"A course of dealing is a sequence of previous conduct between the parties to a particular transaction which is fairly to be regarded as establishing a common basis of understanding for interpreting their expressions and other conduct." OCGA § 11-1-205 (1). (Emphasis supplied.) "`It is a fundamental rule of statutory construction that where the language of a statute is plain and unambiguous, the terms used therein should be given their common and ordinary meaning. [Cits.]'" Sledge v. Employees' Retirement System, 196 Ga. App. 597, 598 (396 SE2d 550) (1990). We can only conclude under the plain and unambiguous language of this statute that a sale of a single lathe from Pittard to Unique, which occurred more than two years prior to the transaction at issue in this action, cannot be deemed to be a "sequence of previous conduct" under OCGA § 11-1-205 (1). Thus, the trial court did not err in refusing to allow evidence of the previous transaction at trial.

4. In enumeration 12, Unique contends that the trial court erred in refusing to allow Unique the right to cross-examine Pittard's witnesses as to the amount of commission which would have been paid by Pittard to its salesman from the sale of the lathe to Unique and in refusing to charge the jury that the commission was a direct cost of *654 the sale that should have been deducted from the jury's award. The correct measure of damages under OCGA § 11-2-708 (2), "is the profit (including reasonable overhead) which the seller would have made from full performance by the buyer. . . ." This court has held that profit is determined by "subtracting from the contract price the amount which full performance would have cost the [seller]." Franklin v. Demico, Inc., supra at 778. Other jurisdictions have interpreted this provision to require that "one need only subtract direct costs from the contract price." Automated Med. Labs. v. Armour Pharmaceutical Co., 629 F2d 1118, 1125 (5th Cir. 1980). Unique argues that the definition of "direct costs" would of necessity have included the sales commission that would have been paid by Pittard to its salesperson, such that this amount should have been deducted from the profits awarded to Pittard. We disagree. As previously stated in Division 1 of this opinion, OCGA § 11-1-106 (1) states: "The remedies provided by [the Uniform Commercial Code] shall be liberally administered to the end that the aggrieved party may be put in as good a position as if the other party had fully performed. . . ." See, e.g., Bennett v. Assoc. Food Stores, 118 Ga. App. 711 (2) (165 SE2d 581) (1968). If Unique had fully performed under the contract, Pittard would have received $18,000 profit from the sale and would have had funds available to pay its salesperson the compensation owed him as a result of this sale. Requiring Pittard's award to be reduced by an amount equal to the commission that Pittard may have intended to pay its salesperson subsequent to this sale or by the amount of any other liability which Pittard may have been obligated to satisfy from the profits received from this sale, i.e. income taxes, would not place Pittard in the position it would have been in had this contract been performed. Accordingly, this enumeration of error is without merit.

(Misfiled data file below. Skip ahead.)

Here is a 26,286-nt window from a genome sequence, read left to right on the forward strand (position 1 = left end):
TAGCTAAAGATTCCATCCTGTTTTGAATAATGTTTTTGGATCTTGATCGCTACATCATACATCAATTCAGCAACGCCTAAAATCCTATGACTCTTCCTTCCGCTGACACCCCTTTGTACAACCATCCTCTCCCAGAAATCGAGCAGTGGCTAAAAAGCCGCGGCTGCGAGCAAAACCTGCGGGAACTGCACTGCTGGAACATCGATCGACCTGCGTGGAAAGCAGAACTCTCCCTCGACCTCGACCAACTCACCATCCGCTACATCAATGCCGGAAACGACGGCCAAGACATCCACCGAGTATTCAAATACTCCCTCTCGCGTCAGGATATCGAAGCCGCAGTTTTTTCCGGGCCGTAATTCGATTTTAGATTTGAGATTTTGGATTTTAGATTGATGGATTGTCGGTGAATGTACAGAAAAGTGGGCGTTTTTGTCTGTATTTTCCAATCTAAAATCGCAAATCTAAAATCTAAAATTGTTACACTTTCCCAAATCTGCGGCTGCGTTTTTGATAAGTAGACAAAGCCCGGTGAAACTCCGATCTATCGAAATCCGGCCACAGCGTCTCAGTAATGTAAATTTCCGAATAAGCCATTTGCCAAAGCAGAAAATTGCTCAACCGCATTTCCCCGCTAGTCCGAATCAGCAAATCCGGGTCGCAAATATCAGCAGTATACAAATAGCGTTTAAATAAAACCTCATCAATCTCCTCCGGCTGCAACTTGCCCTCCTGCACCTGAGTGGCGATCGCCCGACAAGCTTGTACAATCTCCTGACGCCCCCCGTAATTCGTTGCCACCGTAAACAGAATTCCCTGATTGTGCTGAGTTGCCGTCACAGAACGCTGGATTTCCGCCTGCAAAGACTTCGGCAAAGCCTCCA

Case No. A91A0492

5. In view of our ruling in Division 2 of this opinion, we reverse the order of the trial court setting aside the jury's award of attorney fees. See Powell v. Watson, 190 Ga. App. 375 (378 SE2d 867) (1989).

Judgment affirmed in Case No. A91A0491. Judgment reversed in Case No. A91A0492. Birdsong, P. J., and Pope, J., concur.